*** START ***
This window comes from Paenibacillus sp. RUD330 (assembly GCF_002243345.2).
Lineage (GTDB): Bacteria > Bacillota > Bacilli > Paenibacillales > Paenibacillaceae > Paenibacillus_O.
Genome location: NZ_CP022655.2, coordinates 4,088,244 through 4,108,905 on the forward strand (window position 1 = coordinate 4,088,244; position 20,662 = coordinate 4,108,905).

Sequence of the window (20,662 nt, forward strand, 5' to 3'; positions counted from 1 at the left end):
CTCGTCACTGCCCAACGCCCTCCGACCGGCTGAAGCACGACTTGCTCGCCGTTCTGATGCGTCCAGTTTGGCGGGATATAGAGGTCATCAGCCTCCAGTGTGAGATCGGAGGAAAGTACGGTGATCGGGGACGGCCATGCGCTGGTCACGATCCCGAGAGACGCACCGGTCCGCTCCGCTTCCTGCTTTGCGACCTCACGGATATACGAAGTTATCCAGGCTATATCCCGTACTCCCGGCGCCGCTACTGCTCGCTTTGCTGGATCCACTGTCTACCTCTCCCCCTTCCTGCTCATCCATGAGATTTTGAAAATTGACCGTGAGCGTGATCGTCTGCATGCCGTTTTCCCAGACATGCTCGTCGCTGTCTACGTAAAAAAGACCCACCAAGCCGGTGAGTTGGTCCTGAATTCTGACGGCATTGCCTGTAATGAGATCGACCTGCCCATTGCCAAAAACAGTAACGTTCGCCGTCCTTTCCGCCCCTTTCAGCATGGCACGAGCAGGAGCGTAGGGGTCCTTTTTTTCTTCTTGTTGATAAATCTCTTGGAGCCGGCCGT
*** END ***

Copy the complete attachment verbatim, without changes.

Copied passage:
This window comes from Paenibacillus sp. RUD330 (assembly GCF_002243345.2).
Lineage (GTDB): Bacteria > Bacillota > Bacilli > Paenibacillales > Paenibacillaceae > Paenibacillus_O.
Genome location: NZ_CP022655.2, coordinates 4,088,244 through 4,108,905 on the forward strand (window position 1 = coordinate 4,088,244; position 20,662 = coordinate 4,108,905).

Sequence of the window (20,662 nt, forward strand, 5' to 3'; positions counted from 1 at the left end):
CTCGTCACTGCCCAACGCCCTCCGACCGGCTGAAGCACGACTTGCTCGCCGTTCTGATGCGTCCAGTTTGGCGGGATATAGAGGTCATCAGCCTCCAGTGTGAGATCGGAGGAAAGTACGGTGATCGGGGACGGCCATGCGCTGGTCACGATCCCGAGAGACGCACCGGTCCGCTCCGCTTCCTGCTTTGCGACCTCACGGATATACGAAGTTATCCAGGCTATATCCCGTACTCCCGGCGCCGCTACTGCTCGCTTTGCTGGATCCACTGTCTACCTCTCCCCCTTCCTGCTCATCCATGAGATTTTGAAAATTGACCGTGAGCGTGATCGTCTGCATGCCGTTTTCCCAGACATGCTCGTCGCTGTCTACGTAAAAAAGACCCACCAAGCCGGTGAGTTGGTCCTGAATTCTGACGGCATTGCCTGTAATGAGATCGACCTGCCCATTGCCAAAAACAGTAACGTTCGCCGTCCTTTCCGCCCCTTTCAGCATGGCACGAGCAGGAGCGTAGGGGTCCTTTTTTTCTTCTTGTTGATAAATCTCTTGGAGCCGGCCGT